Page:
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The Harm of Plastic to Animals

The Harm of Plastic to Animals


The Harm of Plastic to Animals

Humans invented plastic and animals are harmed by it. They eat it, they get caught in it, or get sick because of it. Plastic pollution occured so rapidly that animals 

were unable to adjust their behaviour around this new material.



Getting stuck in plastic can have horrible consequences for the animals such as reduced mobility, starvation, drowning or suffocation. It can lead to infections, growths or amputation of limbs. Animals stuck in plastic become less capable of finding food and become also easy victims for predators. For whales, entanglement in plastic is a greater threat than whaling. The sharp threads of nets can cut into their flesh, causing whales to lose fins or tails. Other whales must swim with the fishing nets in which they are entangled. Marine mammals such as sea lions, dolphins, and seals are regularly the victims of their own curiosity, and turtles are known for getting easily stuck in plastic too. They swim right up to plastic objects and play with them. These species have not yet learned that these objects are not fun but dangerous.


Birds can become entangled in the plastic derived from balloons which can wrap around their legs or head. It is indeed a festive sight to release balloons, especially large masses of balloons. But it is horrible to see birds wearing balloon ribbons around their neck. After their flight, balloons do come down somewhere. If that is at the sea, there is a chance that they wash up on land, and animals get stuck in the plastic ribbons. A lot of balloon remnants are always found on beaches. The Plastic Soup Foundation and other environmental organizations have been running the campaign Die ballon gaat niet op (The Balloons don’t go up) for years, aiming to discourage and prohibit the release of balloons.  In the Netherlands, more and more municipalities prohibit the release of balloons. Also, the organization which oversees the annual King’s Day celebrations, the Koninklijke Bond van Oranjeverenigingen, now also discourages the practice.



Animals often eat plastic because they are not always able to distinguish plastic from food. Organisms that are filter feeders (plankton, shellfish, baleen whales) or that live under the beach sand (lugworms) cannot make that distinction. Some fish eat plastic because they mistake it for fish eggs and bite at floating plastic in the water. Turtles see plastic bags as the jellyfish that are usually on their menu. In the stomachs of the northern fulmar – which gathers its food by flying with an open beak above the water surface – plastic is almost always found. Many grazing animals on land also eat plastic. Plastic debris coated with food waste increases the chance that the plastic will be eaten.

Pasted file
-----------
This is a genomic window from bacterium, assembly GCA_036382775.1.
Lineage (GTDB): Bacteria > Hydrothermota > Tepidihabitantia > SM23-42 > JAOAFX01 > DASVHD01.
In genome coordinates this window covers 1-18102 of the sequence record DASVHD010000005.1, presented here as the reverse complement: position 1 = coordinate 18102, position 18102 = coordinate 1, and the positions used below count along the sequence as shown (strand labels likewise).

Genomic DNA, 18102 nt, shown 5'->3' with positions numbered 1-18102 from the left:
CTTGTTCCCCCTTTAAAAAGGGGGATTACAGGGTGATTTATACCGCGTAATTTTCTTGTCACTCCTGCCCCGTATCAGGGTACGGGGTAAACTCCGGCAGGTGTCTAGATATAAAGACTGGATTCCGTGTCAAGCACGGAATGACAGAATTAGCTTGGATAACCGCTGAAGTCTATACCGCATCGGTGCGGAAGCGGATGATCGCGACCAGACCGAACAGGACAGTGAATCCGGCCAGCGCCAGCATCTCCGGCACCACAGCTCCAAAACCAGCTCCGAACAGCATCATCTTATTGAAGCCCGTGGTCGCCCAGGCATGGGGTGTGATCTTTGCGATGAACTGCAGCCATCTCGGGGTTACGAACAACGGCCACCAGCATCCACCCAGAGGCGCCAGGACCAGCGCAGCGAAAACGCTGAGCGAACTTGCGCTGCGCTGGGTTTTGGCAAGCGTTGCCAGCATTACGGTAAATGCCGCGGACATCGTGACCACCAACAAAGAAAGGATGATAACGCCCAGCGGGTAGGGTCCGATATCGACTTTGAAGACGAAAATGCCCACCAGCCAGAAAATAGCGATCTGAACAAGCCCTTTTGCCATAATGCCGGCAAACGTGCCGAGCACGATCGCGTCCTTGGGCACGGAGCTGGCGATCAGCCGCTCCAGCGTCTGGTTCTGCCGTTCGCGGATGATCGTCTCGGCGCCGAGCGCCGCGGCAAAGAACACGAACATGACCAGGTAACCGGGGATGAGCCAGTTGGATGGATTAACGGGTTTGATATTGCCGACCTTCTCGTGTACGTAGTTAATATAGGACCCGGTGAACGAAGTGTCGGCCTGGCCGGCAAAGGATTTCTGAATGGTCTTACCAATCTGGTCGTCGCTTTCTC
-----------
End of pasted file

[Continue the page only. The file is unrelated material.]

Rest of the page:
Animals that accidentally eat plastic suffer and often die as a result of it. Swallowed plastic fills the stomach and not surprisingly this reduces the feeling of hunger. Animals eat less, obtain less energy, and weaken. Larger pieces of plastic can also block their gastrointestinal tract so that the plastic can no longer be excreted. In other cases, plastic is ground into small pieces in the stomach and then scattered everywhere. In this way, the northern fulmar grinds and spreads millions of pieces every year. Some of it is left at abandoned nesting sites.


Fish eat plastic. Turtles eat plastic bags. Even whales have been found dead with tons of plastic in the stomach. The stomach contents of the northern fulmar, according to long-term Dutch research, consist of an average of twenty-five pieces of plastic. A sperm whale that washed up at the Wakatobi National Park in Indonesia in December 2018 had 115 cups, 25 bags, four bottles and two slippers in its stomach. More than a thousand pieces of plastic were counted in the whale’s stomach and the total weight of plastic was six kilos. In the United Arab Emirates, plastic causes half of all camel deaths. The animals eat garbage and lumps of plastic of between ten and sixty kilos have been found in their stomachs. Because the plastic cannot pass out of the stomach, the lump continues to grow until the animal dies of starvation. In July 2010, a young green turtle washed ashore, heavily weakened, on the coast of Brazil near Florianópolis and died a few hours later. This specimen had 3267 pieces of plastic in its gut and another 308 pieces in its stomach. Only pieces of plastic larger than 5 mm were counted.



The plastic problem is so huge that it can easily make you feel discouraged. It almost seems too big to do anything about. But don’t forget that people are resourceful. You too can do much more than you think to help the oceans, the planet, and yourself!  So, take action and make a difference!


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